Since you were born, life has been coaching you. Life coached you to never give up and to use your assets. It taught you that you don't have to crawl through life, that if you keep trying, if you use the assets that are around you, like a chair, a table, a helping hand, you can stand and you can stand by yourself. And that, even though you fall flat on your butt, you can get back up and stand longer and longer. Then one day you're walking, then running, as if you'd been doing it all along.
Life coached you that, an iron could be hot even when it's not plugged in. Life coached you to test the water because it, too, can be hot or cold. Life coached you to be aware of your surroundings, to look twice before you cross the street, to measure twice before you cut. Life will also coach you, if it hasn't already, to seek knowledge in your day-to-day journey, to learn the lesson from each experience in your day because knowledge is the result of experience.
You acquire knowledge from your education and experiences in life. And the more education and experiences you have in life, the more knowledge you will have obtained. However, reader-based knowledge is not as strong as experienced-based knowledge. Neither is as strong as the combination of the two.
In the movie Good Will Hunting, Robin Williams is sitting on a park bench with Matt Damon, looking over a river, when he states: "If I asked you about art, you'd probably give me the skinny on every art book ever written. Michelangelo, you know a lot about him. Life's work, political aspirations, him and the pope, sexual orientations, the whole works, right? But I'll bet you can't tell me what it smells like in the Sistine Chapel. You've never actually stood there and looked up at that beautiful ceiling." A classic scene that cements the idea that knowledge comes by both experience and study. I will call it "educaperience."
Some individuals have knowledge the size of a postage stamp and others the size of a mid-west farm. Almost everyone can become knowledgeable but not everyone can be wise. Wisdom is the application of putting knowledge to good use. Knowledge is knowing what to do, wisdom is how to do it. Wisdom is acknowledging that there is a lesson in the knowledge/experience you just had and that the lesson should not be deleted into the trash bin of you mind.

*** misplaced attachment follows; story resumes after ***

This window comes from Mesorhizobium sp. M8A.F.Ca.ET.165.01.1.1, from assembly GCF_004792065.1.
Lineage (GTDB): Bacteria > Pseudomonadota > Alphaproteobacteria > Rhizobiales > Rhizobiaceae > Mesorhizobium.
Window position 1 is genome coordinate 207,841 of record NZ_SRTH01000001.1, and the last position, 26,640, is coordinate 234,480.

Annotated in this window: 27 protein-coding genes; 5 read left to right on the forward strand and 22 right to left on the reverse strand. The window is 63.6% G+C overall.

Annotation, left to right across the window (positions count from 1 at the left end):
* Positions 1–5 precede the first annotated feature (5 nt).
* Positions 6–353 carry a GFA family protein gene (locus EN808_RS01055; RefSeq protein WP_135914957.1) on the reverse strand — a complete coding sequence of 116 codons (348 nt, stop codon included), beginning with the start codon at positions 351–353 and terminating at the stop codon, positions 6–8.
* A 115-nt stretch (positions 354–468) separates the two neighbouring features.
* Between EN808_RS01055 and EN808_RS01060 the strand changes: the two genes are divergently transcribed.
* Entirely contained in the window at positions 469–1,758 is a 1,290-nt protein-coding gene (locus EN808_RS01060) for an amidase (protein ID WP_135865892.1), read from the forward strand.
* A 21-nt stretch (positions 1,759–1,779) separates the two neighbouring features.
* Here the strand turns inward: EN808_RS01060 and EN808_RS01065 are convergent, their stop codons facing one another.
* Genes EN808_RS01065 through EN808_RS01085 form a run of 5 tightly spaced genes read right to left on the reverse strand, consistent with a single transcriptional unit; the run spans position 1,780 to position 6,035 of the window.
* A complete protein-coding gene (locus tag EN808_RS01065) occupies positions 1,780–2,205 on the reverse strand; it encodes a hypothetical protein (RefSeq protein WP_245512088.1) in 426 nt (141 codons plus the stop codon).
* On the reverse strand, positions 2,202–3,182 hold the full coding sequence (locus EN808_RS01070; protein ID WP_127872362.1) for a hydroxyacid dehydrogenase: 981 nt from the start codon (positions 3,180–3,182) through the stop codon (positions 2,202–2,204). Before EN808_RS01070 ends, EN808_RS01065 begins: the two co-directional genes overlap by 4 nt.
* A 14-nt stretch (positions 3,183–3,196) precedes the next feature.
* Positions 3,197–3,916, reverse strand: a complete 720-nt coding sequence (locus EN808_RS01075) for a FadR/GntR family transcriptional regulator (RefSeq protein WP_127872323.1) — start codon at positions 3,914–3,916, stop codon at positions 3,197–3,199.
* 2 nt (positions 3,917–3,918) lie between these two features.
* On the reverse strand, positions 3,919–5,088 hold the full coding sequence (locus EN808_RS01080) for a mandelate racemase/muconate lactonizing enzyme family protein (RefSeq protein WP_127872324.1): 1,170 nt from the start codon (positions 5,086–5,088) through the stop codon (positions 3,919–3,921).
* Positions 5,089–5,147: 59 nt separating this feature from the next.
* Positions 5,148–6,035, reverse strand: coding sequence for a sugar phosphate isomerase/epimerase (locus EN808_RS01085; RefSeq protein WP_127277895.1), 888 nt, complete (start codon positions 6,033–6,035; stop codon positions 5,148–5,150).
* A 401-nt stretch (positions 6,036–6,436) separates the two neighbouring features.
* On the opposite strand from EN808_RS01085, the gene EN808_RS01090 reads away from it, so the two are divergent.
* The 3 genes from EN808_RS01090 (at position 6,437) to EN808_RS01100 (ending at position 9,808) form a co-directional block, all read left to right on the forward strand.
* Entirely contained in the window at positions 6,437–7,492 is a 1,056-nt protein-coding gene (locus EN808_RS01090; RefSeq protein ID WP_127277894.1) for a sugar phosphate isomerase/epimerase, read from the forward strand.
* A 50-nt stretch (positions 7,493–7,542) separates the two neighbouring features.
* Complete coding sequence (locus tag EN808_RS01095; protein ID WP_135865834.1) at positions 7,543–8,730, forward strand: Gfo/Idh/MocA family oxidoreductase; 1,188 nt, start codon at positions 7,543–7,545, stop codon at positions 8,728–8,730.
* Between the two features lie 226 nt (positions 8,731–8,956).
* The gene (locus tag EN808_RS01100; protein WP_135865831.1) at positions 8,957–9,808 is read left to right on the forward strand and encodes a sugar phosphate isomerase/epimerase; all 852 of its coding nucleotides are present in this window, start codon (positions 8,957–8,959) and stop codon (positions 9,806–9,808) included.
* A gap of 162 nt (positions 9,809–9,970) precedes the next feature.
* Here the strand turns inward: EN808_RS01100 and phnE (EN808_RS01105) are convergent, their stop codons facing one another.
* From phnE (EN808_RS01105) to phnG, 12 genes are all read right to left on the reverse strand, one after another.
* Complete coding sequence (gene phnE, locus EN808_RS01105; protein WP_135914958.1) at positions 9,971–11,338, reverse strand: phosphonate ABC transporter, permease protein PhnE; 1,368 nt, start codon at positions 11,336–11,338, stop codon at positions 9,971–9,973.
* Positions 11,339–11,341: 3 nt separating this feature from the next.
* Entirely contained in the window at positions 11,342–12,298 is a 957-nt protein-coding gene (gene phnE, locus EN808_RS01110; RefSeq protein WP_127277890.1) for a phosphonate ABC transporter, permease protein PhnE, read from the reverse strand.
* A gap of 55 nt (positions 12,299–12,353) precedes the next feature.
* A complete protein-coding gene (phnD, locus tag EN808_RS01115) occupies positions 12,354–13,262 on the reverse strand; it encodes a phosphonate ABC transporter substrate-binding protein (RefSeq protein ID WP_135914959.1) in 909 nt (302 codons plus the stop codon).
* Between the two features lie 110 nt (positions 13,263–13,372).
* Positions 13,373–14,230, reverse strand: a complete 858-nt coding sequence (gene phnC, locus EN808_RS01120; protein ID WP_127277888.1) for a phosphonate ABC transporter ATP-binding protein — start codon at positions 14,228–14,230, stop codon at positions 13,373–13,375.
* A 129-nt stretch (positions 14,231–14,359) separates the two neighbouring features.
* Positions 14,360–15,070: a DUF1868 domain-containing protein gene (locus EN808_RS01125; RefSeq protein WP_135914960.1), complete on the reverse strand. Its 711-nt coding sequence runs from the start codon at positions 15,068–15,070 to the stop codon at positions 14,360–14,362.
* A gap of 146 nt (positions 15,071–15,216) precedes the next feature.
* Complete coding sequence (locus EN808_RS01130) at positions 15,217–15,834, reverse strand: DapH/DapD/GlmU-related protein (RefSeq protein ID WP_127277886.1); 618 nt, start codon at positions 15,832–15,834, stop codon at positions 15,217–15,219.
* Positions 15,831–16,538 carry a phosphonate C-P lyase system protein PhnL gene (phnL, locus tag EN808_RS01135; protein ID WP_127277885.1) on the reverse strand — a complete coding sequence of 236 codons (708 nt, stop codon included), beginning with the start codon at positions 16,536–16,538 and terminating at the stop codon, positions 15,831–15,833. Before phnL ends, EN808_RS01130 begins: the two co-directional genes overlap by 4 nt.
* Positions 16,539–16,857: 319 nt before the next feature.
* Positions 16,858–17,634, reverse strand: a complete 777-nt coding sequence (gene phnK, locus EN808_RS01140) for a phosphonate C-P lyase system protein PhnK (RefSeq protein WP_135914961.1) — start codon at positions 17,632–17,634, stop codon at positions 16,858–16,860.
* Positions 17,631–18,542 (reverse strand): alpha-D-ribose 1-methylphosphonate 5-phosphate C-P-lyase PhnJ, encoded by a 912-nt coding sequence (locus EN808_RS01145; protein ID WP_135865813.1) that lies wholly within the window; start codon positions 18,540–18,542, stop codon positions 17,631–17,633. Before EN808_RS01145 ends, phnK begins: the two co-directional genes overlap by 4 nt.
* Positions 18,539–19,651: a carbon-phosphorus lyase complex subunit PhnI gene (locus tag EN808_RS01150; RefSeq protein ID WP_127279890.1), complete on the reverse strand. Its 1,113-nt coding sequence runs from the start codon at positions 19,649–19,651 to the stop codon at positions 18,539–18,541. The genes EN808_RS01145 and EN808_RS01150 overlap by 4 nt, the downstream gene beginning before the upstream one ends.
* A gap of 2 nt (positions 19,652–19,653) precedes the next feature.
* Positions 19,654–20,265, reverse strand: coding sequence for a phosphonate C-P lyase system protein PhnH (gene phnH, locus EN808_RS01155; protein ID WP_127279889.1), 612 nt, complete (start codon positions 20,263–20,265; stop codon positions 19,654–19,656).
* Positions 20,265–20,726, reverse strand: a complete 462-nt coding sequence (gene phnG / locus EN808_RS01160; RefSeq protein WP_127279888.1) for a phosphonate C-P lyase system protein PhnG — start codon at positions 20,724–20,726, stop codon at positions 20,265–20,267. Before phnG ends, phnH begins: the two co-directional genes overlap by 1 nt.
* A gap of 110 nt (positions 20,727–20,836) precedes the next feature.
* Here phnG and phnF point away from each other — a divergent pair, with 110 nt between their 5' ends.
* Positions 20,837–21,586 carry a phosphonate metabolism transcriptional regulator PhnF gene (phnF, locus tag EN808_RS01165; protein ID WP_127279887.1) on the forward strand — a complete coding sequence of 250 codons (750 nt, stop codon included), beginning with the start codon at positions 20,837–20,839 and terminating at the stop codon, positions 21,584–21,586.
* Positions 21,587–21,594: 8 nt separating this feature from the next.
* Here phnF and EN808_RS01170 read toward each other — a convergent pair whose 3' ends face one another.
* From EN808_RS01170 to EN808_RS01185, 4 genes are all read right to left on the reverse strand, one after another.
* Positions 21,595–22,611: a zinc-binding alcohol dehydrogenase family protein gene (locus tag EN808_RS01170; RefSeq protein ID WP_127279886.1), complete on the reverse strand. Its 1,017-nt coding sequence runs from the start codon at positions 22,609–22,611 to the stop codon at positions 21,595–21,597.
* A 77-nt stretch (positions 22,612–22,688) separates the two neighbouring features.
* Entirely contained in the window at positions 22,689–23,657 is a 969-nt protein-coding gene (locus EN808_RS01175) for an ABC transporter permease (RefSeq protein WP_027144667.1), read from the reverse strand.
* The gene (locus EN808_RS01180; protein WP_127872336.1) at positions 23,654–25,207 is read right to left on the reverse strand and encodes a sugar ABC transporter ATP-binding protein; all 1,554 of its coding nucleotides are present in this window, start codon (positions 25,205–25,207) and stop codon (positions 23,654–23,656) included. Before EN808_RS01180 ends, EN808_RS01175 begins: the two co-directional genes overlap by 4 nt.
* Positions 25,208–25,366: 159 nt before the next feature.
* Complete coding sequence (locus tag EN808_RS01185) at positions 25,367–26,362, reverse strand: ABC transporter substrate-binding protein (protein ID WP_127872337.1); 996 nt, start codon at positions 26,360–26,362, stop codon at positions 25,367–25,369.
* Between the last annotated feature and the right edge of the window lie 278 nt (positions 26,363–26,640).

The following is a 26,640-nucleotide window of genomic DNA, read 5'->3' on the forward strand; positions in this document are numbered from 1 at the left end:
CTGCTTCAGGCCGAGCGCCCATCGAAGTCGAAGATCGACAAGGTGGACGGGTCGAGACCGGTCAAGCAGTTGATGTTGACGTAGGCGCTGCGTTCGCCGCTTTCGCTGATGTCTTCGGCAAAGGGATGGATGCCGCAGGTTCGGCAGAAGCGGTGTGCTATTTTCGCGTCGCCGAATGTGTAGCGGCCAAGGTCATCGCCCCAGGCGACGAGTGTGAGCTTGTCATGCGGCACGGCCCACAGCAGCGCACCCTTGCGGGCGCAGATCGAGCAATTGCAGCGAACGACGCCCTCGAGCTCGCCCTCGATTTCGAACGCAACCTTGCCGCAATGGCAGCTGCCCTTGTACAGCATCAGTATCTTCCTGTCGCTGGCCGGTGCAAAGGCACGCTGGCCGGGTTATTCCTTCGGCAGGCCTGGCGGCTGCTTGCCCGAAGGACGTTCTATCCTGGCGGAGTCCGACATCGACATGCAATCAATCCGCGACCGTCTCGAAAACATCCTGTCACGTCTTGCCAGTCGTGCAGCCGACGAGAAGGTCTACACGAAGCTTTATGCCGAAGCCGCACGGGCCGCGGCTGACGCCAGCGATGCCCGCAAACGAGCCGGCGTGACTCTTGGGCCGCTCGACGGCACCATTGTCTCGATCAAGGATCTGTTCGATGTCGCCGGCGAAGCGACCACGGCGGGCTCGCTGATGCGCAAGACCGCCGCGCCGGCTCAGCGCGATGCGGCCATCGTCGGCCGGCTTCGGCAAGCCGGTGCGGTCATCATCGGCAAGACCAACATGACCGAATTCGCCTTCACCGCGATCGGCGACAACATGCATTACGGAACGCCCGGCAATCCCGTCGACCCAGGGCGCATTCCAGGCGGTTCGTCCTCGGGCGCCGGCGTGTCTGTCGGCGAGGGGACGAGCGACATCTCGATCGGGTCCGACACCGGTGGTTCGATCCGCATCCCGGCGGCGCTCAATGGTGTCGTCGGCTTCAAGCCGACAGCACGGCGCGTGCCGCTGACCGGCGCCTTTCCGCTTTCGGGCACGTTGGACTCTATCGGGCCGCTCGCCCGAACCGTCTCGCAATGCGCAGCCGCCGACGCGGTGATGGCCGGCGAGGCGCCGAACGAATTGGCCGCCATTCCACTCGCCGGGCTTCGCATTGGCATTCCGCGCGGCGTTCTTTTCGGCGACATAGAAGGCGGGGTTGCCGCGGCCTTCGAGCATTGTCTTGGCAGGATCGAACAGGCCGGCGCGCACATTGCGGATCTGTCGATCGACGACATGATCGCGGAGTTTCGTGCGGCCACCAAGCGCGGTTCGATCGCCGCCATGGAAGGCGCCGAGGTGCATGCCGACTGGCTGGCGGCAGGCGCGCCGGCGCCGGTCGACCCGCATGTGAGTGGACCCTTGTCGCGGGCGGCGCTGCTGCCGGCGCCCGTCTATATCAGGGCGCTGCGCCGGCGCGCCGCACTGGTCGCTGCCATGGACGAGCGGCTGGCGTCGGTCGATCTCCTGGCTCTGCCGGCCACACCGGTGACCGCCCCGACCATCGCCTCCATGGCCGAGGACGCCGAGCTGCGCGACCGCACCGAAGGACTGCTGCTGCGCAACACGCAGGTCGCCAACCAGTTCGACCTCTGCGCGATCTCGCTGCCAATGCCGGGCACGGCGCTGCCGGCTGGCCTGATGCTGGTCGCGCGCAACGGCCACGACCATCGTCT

A friend of mine was driving and using the car's GPS to get to a destination while talking on his cell and missed his appointed exit on the highway. Not a big deal; because of "recalculating" he was able to exit off the next ramp and circle around and still get to his destination. While driving down the access road, an individual pulled out of a parking lot and broadsided his car. After getting the full details from him I asked, "So what was the lesson you learned?"
"What do you mean? I didn't cause the accident," he said.
"You didn't?!" I replied. "You were in heavy traffic, using your GPS, talking on the phone, and you missed your exit. Had you not missed your exit, you wouldn't have been on the access road and get hit." Of course, you can say that had he got off the correct exit that he might have been involved in a greater accident. However, wisdom would say, "Although I have knowledge, through experience, on how to drive and follow a GPS and talk on the phone, it would be wise to try not doing all three at the same time!"
There are two types of knowledge — general knowledge and specialized knowledge. The simplest way to define them is that general knowledge is a mile wide and an inch deep. Specialized knowledge is an inch wide and a mile deep. But they are both ineffective without having the wisdom on how to best utilize the knowledge. Be wise enough to accept all things that happen to you and to learn the lesson from your experiences. Thrive and become wiser.
We just spent almost two years listening to the most knowledgeable, wisest people on Earth about viruses and disease. Yet their knowledge today is much stronger than it was two years ago. I just hope they learned a lesson and not try to rationalize their mistakes.
Remember this, no matter how much knowledge you have, use your wisdom to know that you don't know what you don't know.
Peter Remington is an executive at Houston CityBook and also a business consultant and life coach. For more information on him and his Prepare 4 More, visit here.